Stretching is when a muscle is deliberately elongated or lengthened. Done properly, it can reduce tension, create greater muscle control, increase flexibility and blood circulation and generate a greater range of motion. This can also be done to help reduce sore muscles after a workout with us! Just like working out, if done improperly, stretching can be dangerous. We never want to injure tendons or ligaments. Proper alignment, correct breathing and not pushing to the point of intense pain will generate the most benefit. That’s why we put this video together, so the foundation of proper stretching can be practiced!
There are different types of stretching: ballistic, dynamic, proprioceptive neuromuscular facilitation and static stretching. Ballistic stretching refers to a faster bouncing motion that forces the muscle to its maximum. This is one we do not recommend or show in the video- it’s very dangerous and cause injury or tearing. Dynamic stretching is used more in preparation for cardiovascular training like running or sport specific movements like golf (see our past video in the archive for golf specific stretches). PNF stretching is usually done with a partner who can apply resistance to the antagonist muscle first and then the appropriate muscle is relaxed in order to gain more range by using the body’s natural golgi tendon reflex as an advantage. Static stretching refers to holding a particular position for a period of time in order to deepen the stretch and gain more flexibility in the isolated muscles. The video we created below is a blend of static stretching with some flowing aspects and multi joint movements.
It’s not advantageous to stretch to a point of intense pain. Just like in our workouts at BQ, there is a “good pain” you want to achieve! One thing to point out ahead of time is these stretches should NOT be performed before a workout at BQ, or any kind of heavy lifting. Stretched muscles are substantially weaker, less powerful (power being a measure of the muscles ability to produce force during a contraction) and more prone to injury, which is bad before lifting weights! Stretching does what it’s supposed to do; it loosens muscles and tendons and makes them less able to store energy and spring (or lift!) into action.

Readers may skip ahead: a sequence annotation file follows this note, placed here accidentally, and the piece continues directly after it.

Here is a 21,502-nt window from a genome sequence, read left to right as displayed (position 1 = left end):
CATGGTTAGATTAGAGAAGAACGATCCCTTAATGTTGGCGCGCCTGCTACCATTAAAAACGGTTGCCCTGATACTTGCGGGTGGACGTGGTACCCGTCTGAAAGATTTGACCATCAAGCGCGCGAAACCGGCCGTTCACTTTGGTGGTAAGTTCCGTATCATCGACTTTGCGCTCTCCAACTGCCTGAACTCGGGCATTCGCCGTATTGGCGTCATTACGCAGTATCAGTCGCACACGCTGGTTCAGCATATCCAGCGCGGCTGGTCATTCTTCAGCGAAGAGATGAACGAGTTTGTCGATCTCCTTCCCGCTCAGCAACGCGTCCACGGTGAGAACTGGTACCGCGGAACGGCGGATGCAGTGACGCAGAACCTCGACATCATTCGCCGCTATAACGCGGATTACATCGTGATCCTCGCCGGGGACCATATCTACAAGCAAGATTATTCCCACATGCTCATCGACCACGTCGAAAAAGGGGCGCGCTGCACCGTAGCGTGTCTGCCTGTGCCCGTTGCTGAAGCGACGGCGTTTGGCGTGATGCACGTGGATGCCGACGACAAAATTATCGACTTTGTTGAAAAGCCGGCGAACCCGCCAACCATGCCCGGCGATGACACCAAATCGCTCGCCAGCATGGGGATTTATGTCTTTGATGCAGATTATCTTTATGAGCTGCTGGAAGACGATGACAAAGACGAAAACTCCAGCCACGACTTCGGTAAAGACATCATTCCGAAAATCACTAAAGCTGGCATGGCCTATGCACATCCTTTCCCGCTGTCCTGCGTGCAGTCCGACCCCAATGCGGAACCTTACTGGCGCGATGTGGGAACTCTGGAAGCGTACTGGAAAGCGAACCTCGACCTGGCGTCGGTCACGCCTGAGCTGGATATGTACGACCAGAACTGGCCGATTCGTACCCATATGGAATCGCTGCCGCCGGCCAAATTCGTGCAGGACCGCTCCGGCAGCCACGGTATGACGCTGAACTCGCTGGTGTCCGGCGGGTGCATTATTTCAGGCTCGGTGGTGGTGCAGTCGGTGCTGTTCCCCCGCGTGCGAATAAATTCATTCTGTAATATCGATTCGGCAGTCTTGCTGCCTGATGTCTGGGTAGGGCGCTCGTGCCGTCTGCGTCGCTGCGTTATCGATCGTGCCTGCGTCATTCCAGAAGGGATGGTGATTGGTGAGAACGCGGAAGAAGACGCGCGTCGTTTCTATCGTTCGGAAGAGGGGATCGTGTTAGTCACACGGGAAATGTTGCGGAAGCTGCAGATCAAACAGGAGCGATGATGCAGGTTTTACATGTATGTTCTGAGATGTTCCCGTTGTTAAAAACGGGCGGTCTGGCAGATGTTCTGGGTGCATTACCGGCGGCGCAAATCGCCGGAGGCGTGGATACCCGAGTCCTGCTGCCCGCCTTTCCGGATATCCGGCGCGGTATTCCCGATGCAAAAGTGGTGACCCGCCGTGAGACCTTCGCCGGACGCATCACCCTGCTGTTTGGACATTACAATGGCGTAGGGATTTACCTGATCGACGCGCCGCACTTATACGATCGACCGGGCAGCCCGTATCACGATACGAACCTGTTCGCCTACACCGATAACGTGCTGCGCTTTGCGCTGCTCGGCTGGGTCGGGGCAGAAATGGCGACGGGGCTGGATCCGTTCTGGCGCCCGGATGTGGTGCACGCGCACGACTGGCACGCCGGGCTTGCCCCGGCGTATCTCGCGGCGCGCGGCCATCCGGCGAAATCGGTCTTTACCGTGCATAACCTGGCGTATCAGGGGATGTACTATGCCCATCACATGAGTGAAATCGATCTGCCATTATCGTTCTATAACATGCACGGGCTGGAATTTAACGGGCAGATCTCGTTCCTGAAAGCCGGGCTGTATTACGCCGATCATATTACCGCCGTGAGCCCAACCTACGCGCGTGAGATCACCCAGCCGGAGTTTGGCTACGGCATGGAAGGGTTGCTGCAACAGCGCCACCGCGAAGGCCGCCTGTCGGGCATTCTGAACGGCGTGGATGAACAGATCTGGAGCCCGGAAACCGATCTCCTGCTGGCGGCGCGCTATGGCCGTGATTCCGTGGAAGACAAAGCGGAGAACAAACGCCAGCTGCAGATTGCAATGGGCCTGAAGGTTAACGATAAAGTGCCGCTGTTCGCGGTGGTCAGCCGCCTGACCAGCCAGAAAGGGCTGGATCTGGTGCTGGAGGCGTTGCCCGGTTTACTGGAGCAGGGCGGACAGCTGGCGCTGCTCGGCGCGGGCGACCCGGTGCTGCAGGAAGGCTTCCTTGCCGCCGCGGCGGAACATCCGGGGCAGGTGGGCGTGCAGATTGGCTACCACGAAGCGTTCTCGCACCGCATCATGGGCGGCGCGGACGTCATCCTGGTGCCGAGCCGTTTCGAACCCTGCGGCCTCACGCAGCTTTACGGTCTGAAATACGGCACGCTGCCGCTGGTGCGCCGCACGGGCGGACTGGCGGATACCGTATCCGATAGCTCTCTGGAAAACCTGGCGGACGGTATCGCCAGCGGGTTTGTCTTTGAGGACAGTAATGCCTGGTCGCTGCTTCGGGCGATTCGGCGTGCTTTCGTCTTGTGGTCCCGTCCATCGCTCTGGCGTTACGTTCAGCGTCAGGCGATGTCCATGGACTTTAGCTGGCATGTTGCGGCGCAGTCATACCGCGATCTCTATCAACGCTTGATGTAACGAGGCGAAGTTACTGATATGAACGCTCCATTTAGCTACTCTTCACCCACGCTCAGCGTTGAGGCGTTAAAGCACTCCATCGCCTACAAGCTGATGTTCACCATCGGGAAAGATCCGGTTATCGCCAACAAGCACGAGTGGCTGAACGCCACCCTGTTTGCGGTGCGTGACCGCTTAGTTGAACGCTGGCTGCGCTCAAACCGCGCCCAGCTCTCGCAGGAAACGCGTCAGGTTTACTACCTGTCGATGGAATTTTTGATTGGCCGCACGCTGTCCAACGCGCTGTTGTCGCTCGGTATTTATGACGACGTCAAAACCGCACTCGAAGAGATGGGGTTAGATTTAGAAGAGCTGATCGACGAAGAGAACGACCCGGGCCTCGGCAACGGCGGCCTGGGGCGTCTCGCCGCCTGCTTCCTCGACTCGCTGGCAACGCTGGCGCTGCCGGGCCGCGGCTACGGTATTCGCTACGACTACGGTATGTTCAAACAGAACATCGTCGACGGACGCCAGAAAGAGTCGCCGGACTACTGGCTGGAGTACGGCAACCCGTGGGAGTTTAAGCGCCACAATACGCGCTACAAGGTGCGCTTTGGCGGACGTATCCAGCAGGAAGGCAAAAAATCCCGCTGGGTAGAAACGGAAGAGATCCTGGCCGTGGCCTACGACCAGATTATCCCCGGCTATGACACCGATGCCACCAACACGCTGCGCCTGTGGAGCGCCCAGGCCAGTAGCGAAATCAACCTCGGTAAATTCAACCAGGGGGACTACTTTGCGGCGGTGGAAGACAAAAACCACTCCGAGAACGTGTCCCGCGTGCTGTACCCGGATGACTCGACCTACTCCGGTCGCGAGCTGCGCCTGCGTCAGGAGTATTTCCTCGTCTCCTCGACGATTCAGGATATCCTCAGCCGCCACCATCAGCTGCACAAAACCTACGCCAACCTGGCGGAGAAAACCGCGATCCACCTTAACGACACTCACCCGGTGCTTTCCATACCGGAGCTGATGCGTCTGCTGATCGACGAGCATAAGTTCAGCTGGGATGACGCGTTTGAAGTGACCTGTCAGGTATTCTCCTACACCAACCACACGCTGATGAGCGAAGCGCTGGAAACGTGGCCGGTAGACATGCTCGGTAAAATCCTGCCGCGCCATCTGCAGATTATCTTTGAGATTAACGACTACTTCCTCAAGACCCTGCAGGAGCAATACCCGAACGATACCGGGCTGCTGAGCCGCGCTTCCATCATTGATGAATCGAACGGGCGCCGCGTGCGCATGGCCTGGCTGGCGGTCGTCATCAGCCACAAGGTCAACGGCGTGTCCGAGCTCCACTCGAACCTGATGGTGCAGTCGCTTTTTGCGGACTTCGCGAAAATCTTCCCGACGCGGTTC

One study published in The Journal of Strength and Conditioning Research, concluded that if you stretch before you lift weights, you might find yourself feeling weaker and wobblier than you expect during your workout. A similar conclusion was reached by the authors of the other study, in which young, fit people performed standard squats with barbells after either first stretching or not. The volunteers could manage 8.3 percent less weight after the static stretching. But even more interesting, they also reported that they felt less stable and more unbalanced after the stretching than when they didn’t stretch.
One misconception I want to touch upon is the idea that weight lifting decreases flexibility. This is untrue. Weight lifting does shorten the muscle during the contraction, but given we do full ranges of motion, the opposing muscle always gets a full range stretch. What does cause a decrease of range of motion over time is sitting for extended periods without getting up and being sedentary in general. The way we train at BQ will not only strengthen the body, but also add to its flexibility and longevity!
Now with all of that said, it’s time to properly stretch with us! This can be done upon waking up in the morning, after a workout, or even before bed.